An open letter to my Mom on the first anniversary of her death. A year ago on April 1, my life was torn and a part of me died with my Mom. A year ago today I watched my Mom die in the hospital. A year ago today a family permanently changed.
“I am not afraid of death, I just don’t want to be there when it happens.”
“Every man must do two things alone; he must do his own believing and his own dying.”
5 The women were terrified and bowed with their faces to the ground. Then the men asked, “Why are you looking among the dead for someone who is alive? 6 He isn’t here! He is risen from the dead! Remember what he told you back in Galilee, 7 that the Son of Man[b] must be betrayed into the hands of sinful men and be crucified, and that he would rise again on the third day.”
Luke 24:5-7 NLT
My Mom was always be the Crab!
I have dreaded this day. Its a hard, cold day that I wish never happened. Today, exactly one year ago, at 6:24 in the evening you were torn from my life. One year ago today at 6:24 in the ICU of St. Agnes Hospital in Fresno, California you died in front of me, your husband, and daughters. My life is permanently changed. A mother’s bond with her son should never be broken. And yet in this case it has. Last night I grabbed a beer with a friend in Maryland. As I was driving home I reflected on my last night with you. Sitting by your bedside. Getting ready to leave and you having breathing problems. Staying and not leaving because I wanted to be there to support you. I finally left the hospital at 12:30 and collapsed into my bed wearing my cloths. The next thing I remember was Cheryl waking me up at 5:30 and telling me that you were moved into the ICU. On April 1, 2017 I went to the hospital and sat next to you in the ICU. Heard the doctor say that they have done all that they can do. But still I had hope.
I still had hope.
Hope that we would have more time together. All I wanted was 10 more years. 10 more years to spend time with you. Hear your laugh. Have some more hugs. Have some more phone calls and still have you as my Mom. That is all I wanted Mom. I wanted 10 more years. I knew death was going to come eventually but I didn’t think this would happen. I clung to hope so fiercely that I had to do do so. At 6:24 in the evening I watched you die. It was one of the hardest things I saw. i never want to watch another person die again Mom. To watch the blood pressure go down, machines do to zero or more was awful. Just awful. This wasn’t supposed to be like this Mom. What happened Mom? We were supposed to have more time together. We were supposed to do more in life. You left us too soon Mom.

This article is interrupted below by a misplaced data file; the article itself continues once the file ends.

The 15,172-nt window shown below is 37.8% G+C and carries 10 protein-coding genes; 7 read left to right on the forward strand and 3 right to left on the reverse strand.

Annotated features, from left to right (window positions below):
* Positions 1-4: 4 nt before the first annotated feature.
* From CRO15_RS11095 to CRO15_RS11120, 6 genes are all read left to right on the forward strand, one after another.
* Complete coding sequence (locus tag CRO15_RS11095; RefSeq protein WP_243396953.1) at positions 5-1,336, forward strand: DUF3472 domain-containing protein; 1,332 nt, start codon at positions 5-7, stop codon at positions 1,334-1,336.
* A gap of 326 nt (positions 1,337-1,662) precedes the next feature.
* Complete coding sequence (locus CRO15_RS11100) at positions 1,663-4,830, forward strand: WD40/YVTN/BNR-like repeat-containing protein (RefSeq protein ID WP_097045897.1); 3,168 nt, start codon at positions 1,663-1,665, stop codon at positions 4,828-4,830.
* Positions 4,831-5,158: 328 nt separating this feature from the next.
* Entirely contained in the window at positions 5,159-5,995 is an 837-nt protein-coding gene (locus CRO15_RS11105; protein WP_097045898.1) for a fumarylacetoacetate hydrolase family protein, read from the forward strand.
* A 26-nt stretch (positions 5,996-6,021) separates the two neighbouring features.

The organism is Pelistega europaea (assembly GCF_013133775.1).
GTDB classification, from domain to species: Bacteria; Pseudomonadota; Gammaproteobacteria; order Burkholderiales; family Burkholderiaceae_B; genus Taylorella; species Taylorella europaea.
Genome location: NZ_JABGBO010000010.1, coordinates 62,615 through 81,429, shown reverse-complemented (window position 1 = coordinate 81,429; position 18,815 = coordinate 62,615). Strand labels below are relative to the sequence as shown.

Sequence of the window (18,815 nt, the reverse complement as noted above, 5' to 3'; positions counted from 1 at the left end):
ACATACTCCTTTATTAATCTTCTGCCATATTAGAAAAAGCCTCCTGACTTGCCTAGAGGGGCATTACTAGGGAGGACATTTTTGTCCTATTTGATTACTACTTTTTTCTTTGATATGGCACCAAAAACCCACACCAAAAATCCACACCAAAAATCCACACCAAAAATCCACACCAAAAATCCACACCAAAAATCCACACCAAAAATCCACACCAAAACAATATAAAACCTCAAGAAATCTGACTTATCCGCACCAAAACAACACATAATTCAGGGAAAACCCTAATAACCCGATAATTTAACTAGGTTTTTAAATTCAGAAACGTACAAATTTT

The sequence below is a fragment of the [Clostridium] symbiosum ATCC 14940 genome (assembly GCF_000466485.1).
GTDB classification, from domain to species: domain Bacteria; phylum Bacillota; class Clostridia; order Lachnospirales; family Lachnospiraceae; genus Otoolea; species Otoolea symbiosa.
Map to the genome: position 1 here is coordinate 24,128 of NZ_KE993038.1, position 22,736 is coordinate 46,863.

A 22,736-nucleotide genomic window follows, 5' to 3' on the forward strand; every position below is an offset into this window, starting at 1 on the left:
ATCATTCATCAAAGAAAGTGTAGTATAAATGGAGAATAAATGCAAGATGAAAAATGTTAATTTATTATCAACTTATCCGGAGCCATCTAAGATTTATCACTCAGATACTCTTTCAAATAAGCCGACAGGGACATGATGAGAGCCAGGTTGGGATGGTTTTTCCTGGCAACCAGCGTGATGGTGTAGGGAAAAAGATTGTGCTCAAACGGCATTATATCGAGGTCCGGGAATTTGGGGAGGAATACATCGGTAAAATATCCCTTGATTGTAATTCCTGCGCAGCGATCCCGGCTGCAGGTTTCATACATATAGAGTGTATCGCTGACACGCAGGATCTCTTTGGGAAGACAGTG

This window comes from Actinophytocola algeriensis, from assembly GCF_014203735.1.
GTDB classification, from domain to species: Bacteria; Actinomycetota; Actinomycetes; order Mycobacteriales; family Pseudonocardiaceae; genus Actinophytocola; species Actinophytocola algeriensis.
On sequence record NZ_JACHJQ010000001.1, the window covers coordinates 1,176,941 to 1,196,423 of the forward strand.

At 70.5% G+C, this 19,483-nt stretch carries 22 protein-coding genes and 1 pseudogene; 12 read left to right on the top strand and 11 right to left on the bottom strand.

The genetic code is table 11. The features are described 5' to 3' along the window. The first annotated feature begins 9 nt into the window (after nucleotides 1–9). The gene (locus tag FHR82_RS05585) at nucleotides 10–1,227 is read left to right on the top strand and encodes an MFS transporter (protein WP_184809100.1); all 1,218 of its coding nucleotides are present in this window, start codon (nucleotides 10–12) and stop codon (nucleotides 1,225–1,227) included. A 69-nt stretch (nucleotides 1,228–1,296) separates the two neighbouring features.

This has been so hard Mom. This past year has been a living hell in a lot of ways. To celebrate a birthday and not have you call. Celebrate holidays and have that void. To face Mothers Day and not be able to send you a card, or give you a call. To celebrate Christmas and not have you here was hard. Mom the truth of the matter is that when you died I felt like a part of me died also. Physically I do not feel the same. I feel very different. My life has been shattered in many ways. Mom I miss you deeply. I would trade everything I have to take one more phone call, or spend more time with you. My personal belongings, car, career and more I would trade all that to have one more hug, conversation and more. This has been hell Mom. And in the midst of all this there has been taking care of Dad and helping out when I can. The real person that took your place Mom is Cheryl. She now does all the work at home. The cooking, cleaning, doctor visits, driving Dad to Stanford. She has done all that. Yes this is the same daughter who you used to get on about her leaving her clothes on the floor in her room. But I took Dad to Montana last August. And then in May we are taking him to New Orleans. We are taking him places he wants to see
I have done many things this year as I process your loss. I have had coffee the way you did. The other night I had Polish food that you like, potato pancakes and pirogi. I have attended theater here in Washington, D.C. and seen Ragtime. I have traveled to Kansas and saw the Eisenhower museum, which you have always wanted to see. I have traveled more in 2017 then I ever thought I would. This letter to you I need to get off my chest. I don’t know what I will do on Sunday evening. I am dreading tomorrow. I probably will spend part of it weeping and just want to maybe take a walk outside or watch the sunset or more. I would do everything I can Mom to bring it all back. I So with that I am going to face tomorrow and get through some how.
I love you Mom, I always will love you. My love for you will not change in death. You will always be a part of my life in many ways.